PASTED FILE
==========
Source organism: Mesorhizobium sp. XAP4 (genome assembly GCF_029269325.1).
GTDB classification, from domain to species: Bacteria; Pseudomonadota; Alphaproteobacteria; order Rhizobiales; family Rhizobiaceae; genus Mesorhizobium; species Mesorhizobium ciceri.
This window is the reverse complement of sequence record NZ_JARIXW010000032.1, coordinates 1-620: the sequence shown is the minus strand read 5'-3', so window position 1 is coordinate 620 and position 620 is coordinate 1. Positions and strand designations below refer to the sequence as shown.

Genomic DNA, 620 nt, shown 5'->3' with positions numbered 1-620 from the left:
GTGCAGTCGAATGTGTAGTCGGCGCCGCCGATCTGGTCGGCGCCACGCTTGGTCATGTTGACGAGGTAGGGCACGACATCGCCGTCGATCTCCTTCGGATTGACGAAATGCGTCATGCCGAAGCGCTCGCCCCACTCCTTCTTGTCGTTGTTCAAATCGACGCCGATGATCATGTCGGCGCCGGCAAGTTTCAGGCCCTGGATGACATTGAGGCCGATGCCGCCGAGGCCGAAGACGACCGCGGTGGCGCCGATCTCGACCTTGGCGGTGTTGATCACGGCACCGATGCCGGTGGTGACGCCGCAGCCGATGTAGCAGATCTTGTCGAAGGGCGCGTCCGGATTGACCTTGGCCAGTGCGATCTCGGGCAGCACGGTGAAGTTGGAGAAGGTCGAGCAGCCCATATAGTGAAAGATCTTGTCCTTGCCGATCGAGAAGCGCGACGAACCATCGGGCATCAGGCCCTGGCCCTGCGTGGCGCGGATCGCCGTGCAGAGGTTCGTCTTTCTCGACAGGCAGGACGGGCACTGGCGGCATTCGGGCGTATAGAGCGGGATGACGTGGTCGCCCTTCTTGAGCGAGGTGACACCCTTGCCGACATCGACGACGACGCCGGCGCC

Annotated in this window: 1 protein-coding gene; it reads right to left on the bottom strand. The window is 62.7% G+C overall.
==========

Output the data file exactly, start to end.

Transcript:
Source organism: Mesorhizobium sp. XAP4 (genome assembly GCF_029269325.1).
GTDB classification, from domain to species: Bacteria; Pseudomonadota; Alphaproteobacteria; order Rhizobiales; family Rhizobiaceae; genus Mesorhizobium; species Mesorhizobium ciceri.
This window is the reverse complement of sequence record NZ_JARIXW010000032.1, coordinates 1-620: the sequence shown is the minus strand read 5'-3', so window position 1 is coordinate 620 and position 620 is coordinate 1. Positions and strand designations below refer to the sequence as shown.

Genomic DNA, 620 nt, shown 5'->3' with positions numbered 1-620 from the left:
GTGCAGTCGAATGTGTAGTCGGCGCCGCCGATCTGGTCGGCGCCACGCTTGGTCATGTTGACGAGGTAGGGCACGACATCGCCGTCGATCTCCTTCGGATTGACGAAATGCGTCATGCCGAAGCGCTCGCCCCACTCCTTCTTGTCGTTGTTCAAATCGACGCCGATGATCATGTCGGCGCCGGCAAGTTTCAGGCCCTGGATGACATTGAGGCCGATGCCGCCGAGGCCGAAGACGACCGCGGTGGCGCCGATCTCGACCTTGGCGGTGTTGATCACGGCACCGATGCCGGTGGTGACGCCGCAGCCGATGTAGCAGATCTTGTCGAAGGGCGCGTCCGGATTGACCTTGGCCAGTGCGATCTCGGGCAGCACGGTGAAGTTGGAGAAGGTCGAGCAGCCCATATAGTGAAAGATCTTGTCCTTGCCGATCGAGAAGCGCGACGAACCATCGGGCATCAGGCCCTGGCCCTGCGTGGCGCGGATCGCCGTGCAGAGGTTCGTCTTTCTCGACAGGCAGGACGGGCACTGGCGGCATTCGGGCGTATAGAGCGGGATGACGTGGTCGCCCTTCTTGAGCGAGGTGACACCCTTGCCGACATCGACGACGACGCCGGCGCC

Annotated in this window: 1 protein-coding gene; it reads right to left on the bottom strand. The window is 62.7% G+C overall.